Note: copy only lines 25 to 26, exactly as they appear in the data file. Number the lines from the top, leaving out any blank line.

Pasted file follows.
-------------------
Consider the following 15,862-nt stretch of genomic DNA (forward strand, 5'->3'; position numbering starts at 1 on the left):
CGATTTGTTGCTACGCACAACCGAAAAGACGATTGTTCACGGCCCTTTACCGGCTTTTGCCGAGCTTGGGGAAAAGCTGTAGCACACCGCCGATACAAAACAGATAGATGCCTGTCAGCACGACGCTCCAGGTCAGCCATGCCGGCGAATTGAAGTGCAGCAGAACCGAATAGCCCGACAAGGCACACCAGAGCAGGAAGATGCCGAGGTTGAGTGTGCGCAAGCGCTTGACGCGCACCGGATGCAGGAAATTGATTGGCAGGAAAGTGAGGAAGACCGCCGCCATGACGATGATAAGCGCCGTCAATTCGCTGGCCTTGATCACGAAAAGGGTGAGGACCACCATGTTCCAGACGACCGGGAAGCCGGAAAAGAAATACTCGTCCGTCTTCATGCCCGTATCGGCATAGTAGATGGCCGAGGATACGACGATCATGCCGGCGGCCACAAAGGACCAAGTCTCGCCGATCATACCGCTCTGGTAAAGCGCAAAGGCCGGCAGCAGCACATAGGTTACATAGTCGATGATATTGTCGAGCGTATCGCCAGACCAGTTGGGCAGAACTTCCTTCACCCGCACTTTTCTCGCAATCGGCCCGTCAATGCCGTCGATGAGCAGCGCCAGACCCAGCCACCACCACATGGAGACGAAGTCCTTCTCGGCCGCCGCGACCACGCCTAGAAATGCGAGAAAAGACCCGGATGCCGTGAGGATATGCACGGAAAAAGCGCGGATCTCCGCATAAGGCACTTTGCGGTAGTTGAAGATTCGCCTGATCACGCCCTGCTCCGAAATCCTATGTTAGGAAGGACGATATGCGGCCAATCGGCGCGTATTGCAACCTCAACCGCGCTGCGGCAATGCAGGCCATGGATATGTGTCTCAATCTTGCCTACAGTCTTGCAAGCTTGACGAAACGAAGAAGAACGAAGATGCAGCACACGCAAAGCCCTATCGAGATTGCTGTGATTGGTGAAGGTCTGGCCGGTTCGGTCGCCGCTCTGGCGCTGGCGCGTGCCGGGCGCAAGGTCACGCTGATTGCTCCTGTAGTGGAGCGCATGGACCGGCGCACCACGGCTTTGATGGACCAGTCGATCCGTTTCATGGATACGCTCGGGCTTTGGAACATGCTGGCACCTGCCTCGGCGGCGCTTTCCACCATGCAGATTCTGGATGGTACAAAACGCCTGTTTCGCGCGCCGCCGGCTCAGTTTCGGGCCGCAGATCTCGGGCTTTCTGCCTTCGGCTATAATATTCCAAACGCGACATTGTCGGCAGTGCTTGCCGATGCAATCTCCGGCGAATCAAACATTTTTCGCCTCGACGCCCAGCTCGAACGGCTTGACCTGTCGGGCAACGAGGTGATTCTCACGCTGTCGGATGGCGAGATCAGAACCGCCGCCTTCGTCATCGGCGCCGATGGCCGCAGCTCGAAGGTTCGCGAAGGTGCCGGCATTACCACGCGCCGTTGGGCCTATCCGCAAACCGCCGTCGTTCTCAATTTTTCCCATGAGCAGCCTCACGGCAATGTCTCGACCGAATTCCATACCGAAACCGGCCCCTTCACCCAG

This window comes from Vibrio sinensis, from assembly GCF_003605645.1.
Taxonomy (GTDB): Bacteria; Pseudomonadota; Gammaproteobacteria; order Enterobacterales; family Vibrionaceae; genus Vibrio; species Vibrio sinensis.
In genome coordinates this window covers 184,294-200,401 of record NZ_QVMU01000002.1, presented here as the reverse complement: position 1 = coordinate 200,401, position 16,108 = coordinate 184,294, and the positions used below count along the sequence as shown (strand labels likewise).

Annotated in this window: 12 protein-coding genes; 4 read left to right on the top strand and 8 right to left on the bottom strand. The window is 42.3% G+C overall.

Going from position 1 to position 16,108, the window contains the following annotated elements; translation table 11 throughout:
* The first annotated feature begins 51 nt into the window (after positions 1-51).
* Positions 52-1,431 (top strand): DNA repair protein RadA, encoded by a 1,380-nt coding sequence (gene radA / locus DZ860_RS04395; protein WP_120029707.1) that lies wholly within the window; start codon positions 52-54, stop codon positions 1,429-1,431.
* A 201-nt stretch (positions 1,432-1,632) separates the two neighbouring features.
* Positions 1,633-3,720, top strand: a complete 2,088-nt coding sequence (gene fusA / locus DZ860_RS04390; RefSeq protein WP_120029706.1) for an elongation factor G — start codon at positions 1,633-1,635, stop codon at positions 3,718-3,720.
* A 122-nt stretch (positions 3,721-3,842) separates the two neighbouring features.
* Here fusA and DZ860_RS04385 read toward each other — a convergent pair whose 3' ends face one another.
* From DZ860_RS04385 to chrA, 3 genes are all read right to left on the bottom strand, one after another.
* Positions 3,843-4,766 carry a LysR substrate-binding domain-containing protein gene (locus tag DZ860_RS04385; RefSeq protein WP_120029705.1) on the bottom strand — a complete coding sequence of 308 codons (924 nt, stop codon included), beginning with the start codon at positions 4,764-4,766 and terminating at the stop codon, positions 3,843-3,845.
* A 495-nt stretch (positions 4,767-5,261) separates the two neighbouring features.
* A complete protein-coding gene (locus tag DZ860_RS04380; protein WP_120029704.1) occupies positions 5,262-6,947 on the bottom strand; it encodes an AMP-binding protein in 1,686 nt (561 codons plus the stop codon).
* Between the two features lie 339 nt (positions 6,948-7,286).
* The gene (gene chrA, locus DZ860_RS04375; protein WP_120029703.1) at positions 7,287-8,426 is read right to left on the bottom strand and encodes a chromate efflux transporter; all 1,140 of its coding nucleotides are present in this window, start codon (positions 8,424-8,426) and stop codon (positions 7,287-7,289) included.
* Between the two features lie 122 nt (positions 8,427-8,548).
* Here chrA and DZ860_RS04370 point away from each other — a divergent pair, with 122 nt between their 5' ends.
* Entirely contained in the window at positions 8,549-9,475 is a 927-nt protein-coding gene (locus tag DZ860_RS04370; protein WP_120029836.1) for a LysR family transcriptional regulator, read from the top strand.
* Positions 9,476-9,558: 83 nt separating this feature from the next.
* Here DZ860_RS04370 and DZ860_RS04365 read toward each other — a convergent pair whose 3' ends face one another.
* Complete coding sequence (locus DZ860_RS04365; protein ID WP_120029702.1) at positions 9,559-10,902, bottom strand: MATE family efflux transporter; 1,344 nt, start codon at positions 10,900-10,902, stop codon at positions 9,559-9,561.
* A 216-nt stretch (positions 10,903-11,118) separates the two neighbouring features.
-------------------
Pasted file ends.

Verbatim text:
* Complete coding sequence (locus DZ860_RS04365; protein ID WP_120029702.1) at positions 9,559-10,902, bottom strand: MATE family efflux transporter; 1,344 nt, start codon at positions 10,900-10,902, stop codon at positions 9,559-9,561.
* A 216-nt stretch (positions 10,903-11,118) separates the two neighbouring features.